Technologies used for CCS have been in use for a long time. The natural gas industry already captures extra CO2 from natural gas and oil and gas producers have decades of experience injecting CO2 into oil fields for enhanced oil recovery or EOR.
Burning fossil fuels such as oil and gas produces greenhouse gases (GHG), one of which is CO2. GHGs from human activities are a significant contributor to climate change. CCS takes CO2 that would otherwise be emitted into the air and stores it one to two kilometres deep underground. It is successfully being used in other countries, including Norway, Australia and in Denmark, without adverse effects.
Dedicated research programs are being conducted at Alberta's two largest universities. The federal government, together with provincial and industry partners, established Carbon Management Canada at the University of Calgary. The national research network is dedicated to conducting research into developing CCS technology. The Imperial Oil-Alberta Innovates Centre for Oil Sands Innovation, located at the University of Alberta, focuses on technological solutions for oil sands mining.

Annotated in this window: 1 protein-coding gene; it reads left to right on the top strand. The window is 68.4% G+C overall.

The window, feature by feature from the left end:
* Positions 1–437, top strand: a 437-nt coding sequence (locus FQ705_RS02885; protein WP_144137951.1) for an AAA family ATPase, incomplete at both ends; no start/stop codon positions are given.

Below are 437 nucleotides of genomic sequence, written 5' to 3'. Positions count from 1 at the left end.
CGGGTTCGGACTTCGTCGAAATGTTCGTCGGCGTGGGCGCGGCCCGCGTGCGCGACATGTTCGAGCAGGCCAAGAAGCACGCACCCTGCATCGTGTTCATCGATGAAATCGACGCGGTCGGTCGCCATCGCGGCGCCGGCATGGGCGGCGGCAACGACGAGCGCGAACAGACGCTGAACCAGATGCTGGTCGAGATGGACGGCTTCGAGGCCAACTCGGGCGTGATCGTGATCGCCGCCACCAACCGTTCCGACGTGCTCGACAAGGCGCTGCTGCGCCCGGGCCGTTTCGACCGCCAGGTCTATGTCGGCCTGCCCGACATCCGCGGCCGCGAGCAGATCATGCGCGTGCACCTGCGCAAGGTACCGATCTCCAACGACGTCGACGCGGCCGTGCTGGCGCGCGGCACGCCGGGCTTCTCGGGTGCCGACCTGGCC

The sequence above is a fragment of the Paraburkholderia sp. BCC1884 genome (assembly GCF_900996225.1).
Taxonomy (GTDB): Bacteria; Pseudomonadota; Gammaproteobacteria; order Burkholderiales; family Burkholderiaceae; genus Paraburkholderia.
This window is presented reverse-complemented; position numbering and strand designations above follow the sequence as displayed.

Members in Action
Turning Waste into FuelNexen is turning a heavy oil waste product into a synthetic gas to help fuel its steam assisted gravity drainage operation (SAGD) at Long Lake. The project, southeast of Fort McMurray, is the fourth major integrated oil sands project in Canada and the first to feature SAGD and onsite upgrading on a large scale.
Quest for Less CO2
Shell’s Quest Project, the first commercial-scale carbon capture and storage project for an oil sands operation, will be starting up in 2015. The project will take more than one million tonnes of CO2 per year from the Scotford Upgrader and transport via a 65-kilometre pipeline to an injection location north of the Scotford Complex.
One Stop Shopping for CO2
North West Upgrading is a partner in one of the biggest efforts in the history of Alberta’s energy industry to rein in the province’s oil sands CO2 emissions. Its strategy will be the equivalent of removing 300,000 cars from the roads every year for the first phase alone.